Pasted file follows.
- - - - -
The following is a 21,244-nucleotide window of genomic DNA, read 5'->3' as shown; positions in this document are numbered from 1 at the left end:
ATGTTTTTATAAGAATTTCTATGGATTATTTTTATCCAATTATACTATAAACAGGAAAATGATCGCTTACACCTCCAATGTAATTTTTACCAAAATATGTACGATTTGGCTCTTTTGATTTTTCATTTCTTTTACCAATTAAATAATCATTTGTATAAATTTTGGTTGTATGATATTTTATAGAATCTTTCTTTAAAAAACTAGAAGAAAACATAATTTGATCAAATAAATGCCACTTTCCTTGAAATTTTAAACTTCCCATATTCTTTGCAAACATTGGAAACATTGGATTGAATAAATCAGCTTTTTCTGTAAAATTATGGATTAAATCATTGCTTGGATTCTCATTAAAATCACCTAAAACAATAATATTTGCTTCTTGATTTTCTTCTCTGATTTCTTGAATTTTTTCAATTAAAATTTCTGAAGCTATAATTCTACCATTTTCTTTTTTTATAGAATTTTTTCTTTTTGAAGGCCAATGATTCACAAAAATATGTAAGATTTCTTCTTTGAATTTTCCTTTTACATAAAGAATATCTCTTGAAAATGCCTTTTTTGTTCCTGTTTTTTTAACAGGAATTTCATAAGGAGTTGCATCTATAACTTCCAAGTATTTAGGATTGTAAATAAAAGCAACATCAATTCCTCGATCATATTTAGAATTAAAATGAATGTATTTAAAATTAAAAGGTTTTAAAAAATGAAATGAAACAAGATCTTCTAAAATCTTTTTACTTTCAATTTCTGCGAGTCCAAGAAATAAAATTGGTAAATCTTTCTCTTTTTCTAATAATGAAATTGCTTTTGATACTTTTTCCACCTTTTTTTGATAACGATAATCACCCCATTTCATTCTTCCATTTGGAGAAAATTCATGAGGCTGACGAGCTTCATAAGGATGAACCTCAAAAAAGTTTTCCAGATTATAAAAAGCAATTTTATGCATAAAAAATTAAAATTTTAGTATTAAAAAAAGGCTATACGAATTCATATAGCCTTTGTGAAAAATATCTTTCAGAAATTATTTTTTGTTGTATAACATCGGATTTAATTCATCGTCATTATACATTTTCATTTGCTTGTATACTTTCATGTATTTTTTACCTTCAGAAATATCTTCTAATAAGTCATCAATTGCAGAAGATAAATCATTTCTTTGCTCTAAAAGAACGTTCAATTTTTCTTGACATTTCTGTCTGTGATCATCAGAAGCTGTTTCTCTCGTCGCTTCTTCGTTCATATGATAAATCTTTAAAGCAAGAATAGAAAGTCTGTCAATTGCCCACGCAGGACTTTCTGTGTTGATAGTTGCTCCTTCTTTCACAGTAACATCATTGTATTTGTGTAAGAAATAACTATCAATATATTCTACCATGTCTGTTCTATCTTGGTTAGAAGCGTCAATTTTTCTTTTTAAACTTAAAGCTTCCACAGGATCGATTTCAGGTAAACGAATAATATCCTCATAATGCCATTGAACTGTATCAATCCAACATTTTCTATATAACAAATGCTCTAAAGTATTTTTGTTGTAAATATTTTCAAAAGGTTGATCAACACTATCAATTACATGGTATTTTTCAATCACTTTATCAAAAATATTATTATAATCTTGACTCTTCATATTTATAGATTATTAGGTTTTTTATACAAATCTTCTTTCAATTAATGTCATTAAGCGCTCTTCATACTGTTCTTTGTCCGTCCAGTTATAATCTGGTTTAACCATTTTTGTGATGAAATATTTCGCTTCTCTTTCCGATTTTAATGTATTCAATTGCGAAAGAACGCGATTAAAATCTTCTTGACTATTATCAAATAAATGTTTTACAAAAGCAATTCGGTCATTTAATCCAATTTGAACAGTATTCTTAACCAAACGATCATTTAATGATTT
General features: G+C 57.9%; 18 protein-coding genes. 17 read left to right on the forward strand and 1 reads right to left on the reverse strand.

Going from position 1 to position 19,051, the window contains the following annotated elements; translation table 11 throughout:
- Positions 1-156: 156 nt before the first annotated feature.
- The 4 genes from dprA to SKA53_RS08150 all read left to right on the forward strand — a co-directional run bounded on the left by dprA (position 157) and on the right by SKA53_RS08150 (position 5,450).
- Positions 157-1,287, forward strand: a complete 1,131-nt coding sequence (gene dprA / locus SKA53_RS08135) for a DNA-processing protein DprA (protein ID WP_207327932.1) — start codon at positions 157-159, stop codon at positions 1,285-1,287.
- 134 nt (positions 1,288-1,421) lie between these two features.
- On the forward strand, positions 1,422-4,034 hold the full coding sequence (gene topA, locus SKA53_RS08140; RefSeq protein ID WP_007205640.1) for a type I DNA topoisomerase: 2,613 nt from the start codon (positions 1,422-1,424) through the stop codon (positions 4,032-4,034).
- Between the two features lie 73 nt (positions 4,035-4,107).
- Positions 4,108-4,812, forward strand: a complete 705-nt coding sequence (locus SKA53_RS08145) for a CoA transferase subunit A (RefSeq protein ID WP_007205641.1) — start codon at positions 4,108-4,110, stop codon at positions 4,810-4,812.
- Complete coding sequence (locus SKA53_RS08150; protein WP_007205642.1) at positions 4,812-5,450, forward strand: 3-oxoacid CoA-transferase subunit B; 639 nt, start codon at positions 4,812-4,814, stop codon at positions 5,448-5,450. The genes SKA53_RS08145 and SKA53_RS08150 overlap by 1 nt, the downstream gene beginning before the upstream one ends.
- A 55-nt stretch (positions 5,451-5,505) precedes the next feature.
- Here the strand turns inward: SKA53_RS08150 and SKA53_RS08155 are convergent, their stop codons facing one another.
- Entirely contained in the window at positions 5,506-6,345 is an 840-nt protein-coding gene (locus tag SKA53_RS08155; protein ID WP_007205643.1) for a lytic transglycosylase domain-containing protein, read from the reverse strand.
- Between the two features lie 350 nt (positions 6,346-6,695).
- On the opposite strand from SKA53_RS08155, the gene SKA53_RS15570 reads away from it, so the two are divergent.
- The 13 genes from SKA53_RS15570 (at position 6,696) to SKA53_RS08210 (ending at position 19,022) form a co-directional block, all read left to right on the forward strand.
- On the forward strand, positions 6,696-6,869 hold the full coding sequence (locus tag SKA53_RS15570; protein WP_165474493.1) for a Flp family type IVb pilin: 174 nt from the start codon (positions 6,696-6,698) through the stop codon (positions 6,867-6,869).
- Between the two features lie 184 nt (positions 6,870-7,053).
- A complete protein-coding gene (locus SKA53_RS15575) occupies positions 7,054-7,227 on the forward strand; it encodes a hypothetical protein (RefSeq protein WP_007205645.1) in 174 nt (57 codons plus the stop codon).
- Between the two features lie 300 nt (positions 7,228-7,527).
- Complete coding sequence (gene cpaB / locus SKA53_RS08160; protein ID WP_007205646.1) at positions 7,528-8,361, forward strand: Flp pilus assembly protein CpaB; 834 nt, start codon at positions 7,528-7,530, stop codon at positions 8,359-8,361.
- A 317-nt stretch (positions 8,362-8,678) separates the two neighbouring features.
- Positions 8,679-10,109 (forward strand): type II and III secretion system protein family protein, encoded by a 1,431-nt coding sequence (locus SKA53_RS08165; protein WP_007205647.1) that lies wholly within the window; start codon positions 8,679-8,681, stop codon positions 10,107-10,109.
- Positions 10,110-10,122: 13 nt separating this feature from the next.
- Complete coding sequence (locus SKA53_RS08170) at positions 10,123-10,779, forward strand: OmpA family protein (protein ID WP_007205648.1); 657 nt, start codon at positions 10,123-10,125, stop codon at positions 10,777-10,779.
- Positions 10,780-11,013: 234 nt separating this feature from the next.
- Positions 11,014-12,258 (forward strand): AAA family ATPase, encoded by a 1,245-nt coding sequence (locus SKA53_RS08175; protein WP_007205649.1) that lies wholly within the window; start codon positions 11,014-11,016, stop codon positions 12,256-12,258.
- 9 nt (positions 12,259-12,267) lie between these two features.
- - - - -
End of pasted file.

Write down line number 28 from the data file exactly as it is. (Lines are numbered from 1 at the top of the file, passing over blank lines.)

- Positions 10,780-11,013: 234 nt separating this feature from the next.